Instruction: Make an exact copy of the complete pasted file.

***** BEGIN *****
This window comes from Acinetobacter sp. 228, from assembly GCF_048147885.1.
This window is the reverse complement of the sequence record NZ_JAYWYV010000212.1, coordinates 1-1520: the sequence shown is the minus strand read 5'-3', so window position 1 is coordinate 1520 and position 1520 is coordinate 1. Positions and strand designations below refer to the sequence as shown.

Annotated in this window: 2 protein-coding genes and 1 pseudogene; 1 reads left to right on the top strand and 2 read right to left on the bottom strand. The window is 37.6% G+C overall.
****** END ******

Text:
This window comes from Acinetobacter sp. 228, from assembly GCF_048147885.1.
This window is the reverse complement of the sequence record NZ_JAYWYV010000212.1, coordinates 1-1520: the sequence shown is the minus strand read 5'-3', so window position 1 is coordinate 1520 and position 1520 is coordinate 1. Positions and strand designations below refer to the sequence as shown.

Annotated in this window: 2 protein-coding genes and 1 pseudogene; 1 reads left to right on the top strand and 2 read right to left on the bottom strand. The window is 37.6% G+C overall.